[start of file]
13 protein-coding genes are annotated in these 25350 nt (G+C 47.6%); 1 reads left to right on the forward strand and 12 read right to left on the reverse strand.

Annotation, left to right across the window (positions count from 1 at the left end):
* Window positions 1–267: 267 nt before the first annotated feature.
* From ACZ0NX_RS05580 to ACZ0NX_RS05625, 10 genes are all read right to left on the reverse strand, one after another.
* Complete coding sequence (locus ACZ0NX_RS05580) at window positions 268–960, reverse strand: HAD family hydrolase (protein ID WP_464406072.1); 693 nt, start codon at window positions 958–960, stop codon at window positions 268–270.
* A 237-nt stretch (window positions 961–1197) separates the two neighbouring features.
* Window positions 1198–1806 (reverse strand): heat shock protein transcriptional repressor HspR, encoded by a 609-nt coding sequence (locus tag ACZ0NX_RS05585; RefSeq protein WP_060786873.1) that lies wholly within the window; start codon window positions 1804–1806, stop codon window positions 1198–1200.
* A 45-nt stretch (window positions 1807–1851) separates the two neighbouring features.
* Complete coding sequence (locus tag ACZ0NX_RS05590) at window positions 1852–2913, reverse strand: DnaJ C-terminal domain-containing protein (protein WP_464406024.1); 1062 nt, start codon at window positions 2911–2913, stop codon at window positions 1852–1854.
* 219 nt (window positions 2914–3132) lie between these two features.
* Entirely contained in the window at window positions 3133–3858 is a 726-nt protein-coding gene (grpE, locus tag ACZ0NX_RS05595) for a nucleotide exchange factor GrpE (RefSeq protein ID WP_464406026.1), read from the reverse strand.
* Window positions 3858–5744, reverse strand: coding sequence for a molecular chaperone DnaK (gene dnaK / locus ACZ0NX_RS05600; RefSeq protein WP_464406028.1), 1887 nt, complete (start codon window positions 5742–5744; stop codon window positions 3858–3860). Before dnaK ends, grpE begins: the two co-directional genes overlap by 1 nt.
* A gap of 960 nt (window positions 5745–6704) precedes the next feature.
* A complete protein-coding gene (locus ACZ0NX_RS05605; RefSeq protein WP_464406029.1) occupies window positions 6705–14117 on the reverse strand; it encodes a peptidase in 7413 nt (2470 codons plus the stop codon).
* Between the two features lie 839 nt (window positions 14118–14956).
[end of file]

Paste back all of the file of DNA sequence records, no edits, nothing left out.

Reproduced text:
13 protein-coding genes are annotated in these 25350 nt (G+C 47.6%); 1 reads left to right on the forward strand and 12 read right to left on the reverse strand.

Annotation, left to right across the window (positions count from 1 at the left end):
* Window positions 1–267: 267 nt before the first annotated feature.
* From ACZ0NX_RS05580 to ACZ0NX_RS05625, 10 genes are all read right to left on the reverse strand, one after another.
* Complete coding sequence (locus ACZ0NX_RS05580) at window positions 268–960, reverse strand: HAD family hydrolase (protein ID WP_464406072.1); 693 nt, start codon at window positions 958–960, stop codon at window positions 268–270.
* A 237-nt stretch (window positions 961–1197) separates the two neighbouring features.
* Window positions 1198–1806 (reverse strand): heat shock protein transcriptional repressor HspR, encoded by a 609-nt coding sequence (locus tag ACZ0NX_RS05585; RefSeq protein WP_060786873.1) that lies wholly within the window; start codon window positions 1804–1806, stop codon window positions 1198–1200.
* A 45-nt stretch (window positions 1807–1851) separates the two neighbouring features.
* Complete coding sequence (locus tag ACZ0NX_RS05590) at window positions 1852–2913, reverse strand: DnaJ C-terminal domain-containing protein (protein WP_464406024.1); 1062 nt, start codon at window positions 2911–2913, stop codon at window positions 1852–1854.
* 219 nt (window positions 2914–3132) lie between these two features.
* Entirely contained in the window at window positions 3133–3858 is a 726-nt protein-coding gene (grpE, locus tag ACZ0NX_RS05595) for a nucleotide exchange factor GrpE (RefSeq protein ID WP_464406026.1), read from the reverse strand.
* Window positions 3858–5744, reverse strand: coding sequence for a molecular chaperone DnaK (gene dnaK / locus ACZ0NX_RS05600; RefSeq protein WP_464406028.1), 1887 nt, complete (start codon window positions 5742–5744; stop codon window positions 3858–3860). Before dnaK ends, grpE begins: the two co-directional genes overlap by 1 nt.
* A gap of 960 nt (window positions 5745–6704) precedes the next feature.
* A complete protein-coding gene (locus ACZ0NX_RS05605; RefSeq protein WP_464406029.1) occupies window positions 6705–14117 on the reverse strand; it encodes a peptidase in 7413 nt (2470 codons plus the stop codon).
* Between the two features lie 839 nt (window positions 14118–14956).